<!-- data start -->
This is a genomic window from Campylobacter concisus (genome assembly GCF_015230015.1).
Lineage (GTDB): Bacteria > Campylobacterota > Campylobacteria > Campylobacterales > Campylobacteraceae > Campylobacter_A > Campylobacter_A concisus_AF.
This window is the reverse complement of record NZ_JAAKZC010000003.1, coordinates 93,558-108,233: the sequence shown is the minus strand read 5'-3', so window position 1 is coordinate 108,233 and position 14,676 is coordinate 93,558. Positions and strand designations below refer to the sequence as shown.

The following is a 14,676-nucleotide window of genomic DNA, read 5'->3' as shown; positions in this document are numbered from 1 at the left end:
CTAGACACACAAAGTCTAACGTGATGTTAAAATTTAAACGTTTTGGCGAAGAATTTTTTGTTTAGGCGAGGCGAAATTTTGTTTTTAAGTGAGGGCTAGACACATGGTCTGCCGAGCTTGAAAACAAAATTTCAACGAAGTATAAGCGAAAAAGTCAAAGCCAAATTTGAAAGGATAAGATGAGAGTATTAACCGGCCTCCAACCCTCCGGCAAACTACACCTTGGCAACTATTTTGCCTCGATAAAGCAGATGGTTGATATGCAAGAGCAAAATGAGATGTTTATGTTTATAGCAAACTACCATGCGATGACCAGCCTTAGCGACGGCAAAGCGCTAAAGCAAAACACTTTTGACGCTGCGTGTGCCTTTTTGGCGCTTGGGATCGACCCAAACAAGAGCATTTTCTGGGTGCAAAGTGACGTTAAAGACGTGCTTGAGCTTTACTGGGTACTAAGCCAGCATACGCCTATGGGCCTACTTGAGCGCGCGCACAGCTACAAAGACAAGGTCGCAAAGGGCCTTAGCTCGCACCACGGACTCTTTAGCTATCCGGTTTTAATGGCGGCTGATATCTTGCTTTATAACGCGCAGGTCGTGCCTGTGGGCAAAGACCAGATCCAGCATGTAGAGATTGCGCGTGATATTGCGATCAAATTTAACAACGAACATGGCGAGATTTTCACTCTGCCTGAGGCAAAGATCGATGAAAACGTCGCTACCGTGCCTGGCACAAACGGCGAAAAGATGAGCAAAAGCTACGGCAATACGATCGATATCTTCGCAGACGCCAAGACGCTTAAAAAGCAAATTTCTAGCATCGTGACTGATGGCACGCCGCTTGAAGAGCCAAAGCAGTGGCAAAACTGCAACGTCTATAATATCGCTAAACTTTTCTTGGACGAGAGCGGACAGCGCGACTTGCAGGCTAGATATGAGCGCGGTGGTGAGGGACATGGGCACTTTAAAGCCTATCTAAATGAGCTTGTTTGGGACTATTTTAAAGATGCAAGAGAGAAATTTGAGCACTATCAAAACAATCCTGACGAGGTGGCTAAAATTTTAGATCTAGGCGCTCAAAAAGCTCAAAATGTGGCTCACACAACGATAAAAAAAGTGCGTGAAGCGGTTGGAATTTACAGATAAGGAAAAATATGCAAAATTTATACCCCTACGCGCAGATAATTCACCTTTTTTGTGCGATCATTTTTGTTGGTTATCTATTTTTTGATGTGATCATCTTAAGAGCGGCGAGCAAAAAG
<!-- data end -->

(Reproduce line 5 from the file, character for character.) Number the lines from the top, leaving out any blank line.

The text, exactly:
CTAGACACACAAAGTCTAACGTGATGTTAAAATTTAAACGTTTTGGCGAAGAATTTTTTGTTTAGGCGAGGCGAAATTTTGTTTTTAAGTGAGGGCTAGACACATGGTCTGCCGAGCTTGAAAACAAAATTTCAACGAAGTATAAGCGAAAAAGTCAAAGCCAAATTTGAAAGGATAAGATGAGAGTATTAACCGGCCTCCAACCCTCCGGCAAACTACACCTTGGCAACTATTTTGCCTCGATAAAGCAGATGGTTGATATGCAAGAGCAAAATGAGATGTTTATGTTTATAGCAAACTACCATGCGATGACCAGCCTTAGCGACGGCAAAGCGCTAAAGCAAAACACTTTTGACGCTGCGTGTGCCTTTTTGGCGCTTGGGATCGACCCAAACAAGAGCATTTTCTGGGTGCAAAGTGACGTTAAAGACGTGCTTGAGCTTTACTGGGTACTAAGCCAGCATACGCCTATGGGCCTACTTGAGCGCGCGCACAGCTACAAAGACAAGGTCGCAAAGGGCCTTAGCTCGCACCACGGACTCTTTAGCTATCCGGTTTTAATGGCGGCTGATATCTTGCTTTATAACGCGCAGGTCGTGCCTGTGGGCAAAGACCAGATCCAGCATGTAGAGATTGCGCGTGATATTGCGATCAAATTTAACAACGAACATGGCGAGATTTTCACTCTGCCTGAGGCAAAGATCGATGAAAACGTCGCTACCGTGCCTGGCACAAACGGCGAAAAGATGAGCAAAAGCTACGGCAATACGATCGATATCTTCGCAGACGCCAAGACGCTTAAAAAGCAAATTTCTAGCATCGTGACTGATGGCACGCCGCTTGAAGAGCCAAAGCAGTGGCAAAACTGCAACGTCTATAATATCGCTAAACTTTTCTTGGACGAGAGCGGACAGCGCGACTTGCAGGCTAGATATGAGCGCGGTGGTGAGGGACATGGGCACTTTAAAGCCTATCTAAATGAGCTTGTTTGGGACTATTTTAAAGATGCAAGAGAGAAATTTGAGCACTATCAAAACAATCCTGACGAGGTGGCTAAAATTTTAGATCTAGGCGCTCAAAAAGCTCAAAATGTGGCTCACACAACGATAAAAAAAGTGCGTGAAGCGGTTGGAATTTACAGATAAGGAAAAATATGCAAAATTTATACCCCTACGCGCAGATAATTCACCTTTTTTGTGCGATCATTTTTGTTGGTTATCTATTTTTTGATGTGATCATCTTAAGAGCGGCGAGCAAAAAG